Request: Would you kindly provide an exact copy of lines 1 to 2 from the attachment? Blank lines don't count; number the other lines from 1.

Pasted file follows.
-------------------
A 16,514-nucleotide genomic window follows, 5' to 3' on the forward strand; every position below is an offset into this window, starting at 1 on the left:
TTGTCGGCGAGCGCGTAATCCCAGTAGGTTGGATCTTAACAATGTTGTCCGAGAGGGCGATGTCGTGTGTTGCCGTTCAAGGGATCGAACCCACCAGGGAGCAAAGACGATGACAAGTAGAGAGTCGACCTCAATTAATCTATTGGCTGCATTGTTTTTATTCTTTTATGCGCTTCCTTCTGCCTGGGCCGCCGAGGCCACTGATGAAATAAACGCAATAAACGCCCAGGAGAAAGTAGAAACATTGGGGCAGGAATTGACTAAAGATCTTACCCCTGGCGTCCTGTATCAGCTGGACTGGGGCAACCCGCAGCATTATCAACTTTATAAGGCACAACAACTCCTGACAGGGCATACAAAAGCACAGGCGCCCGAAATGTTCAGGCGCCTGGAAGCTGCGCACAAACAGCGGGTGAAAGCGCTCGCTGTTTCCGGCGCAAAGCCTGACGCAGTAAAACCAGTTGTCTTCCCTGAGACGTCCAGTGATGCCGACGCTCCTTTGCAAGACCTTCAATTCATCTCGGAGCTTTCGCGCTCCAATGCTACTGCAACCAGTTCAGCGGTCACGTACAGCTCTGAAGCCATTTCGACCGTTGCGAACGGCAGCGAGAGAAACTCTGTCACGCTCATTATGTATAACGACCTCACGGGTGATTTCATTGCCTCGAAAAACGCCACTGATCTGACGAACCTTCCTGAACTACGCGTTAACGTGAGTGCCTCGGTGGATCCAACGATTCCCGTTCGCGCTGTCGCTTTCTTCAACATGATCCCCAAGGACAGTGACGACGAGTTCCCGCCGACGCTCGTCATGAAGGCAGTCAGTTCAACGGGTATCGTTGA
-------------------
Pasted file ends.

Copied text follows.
A 16,514-nucleotide genomic window follows, 5' to 3' on the forward strand; every position below is an offset into this window, starting at 1 on the left:
TTGTCGGCGAGCGCGTAATCCCAGTAGGTTGGATCTTAACAATGTTGTCCGAGAGGGCGATGTCGTGTGTTGCCGTTCAAGGGATCGAACCCACCAGGGAGCAAAGACGATGACAAGTAGAGAGTCGACCTCAATTAATCTATTGGCTGCATTGTTTTTATTCTTTTATGCGCTTCCTTCTGCCTGGGCCGCCGAGGCCACTGATGAAATAAACGCAATAAACGCCCAGGAGAAAGTAGAAACATTGGGGCAGGAATTGACTAAAGATCTTACCCCTGGCGTCCTGTATCAGCTGGACTGGGGCAACCCGCAGCATTATCAACTTTATAAGGCACAACAACTCCTGACAGGGCATACAAAAGCACAGGCGCCCGAAATGTTCAGGCGCCTGGAAGCTGCGCACAAACAGCGGGTGAAAGCGCTCGCTGTTTCCGGCGCAAAGCCTGACGCAGTAAAACCAGTTGTCTTCCCTGAGACGTCCAGTGATGCCGACGCTCCTTTGCAAGACCTTCAATTCATCTCGGAGCTTTCGCGCTCCAATGCTACTGCAACCAGTTCAGCGGTCACGTACAGCTCTGAAGCCATTTCGACCGTTGCGAACGGCAGCGAGAGAAACTCTGTCACGCTCATTATGTATAACGACCTCACGGGTGATTTCATTGCCTCGAAAAACGCCACTGATCTGACGAACCTTCCTGAACTACGCGTTAACGTGAGTGCCTCGGTGGATCCAACGATTCCCGTTCGCGCTGTCGCTTTCTTCAACATGATCCCCAAGGACAGTGACGACGAGTTCCCGCCGACGCTCGTCATGAAGGCAGTCAGTTCAACGGGTATCGTTGA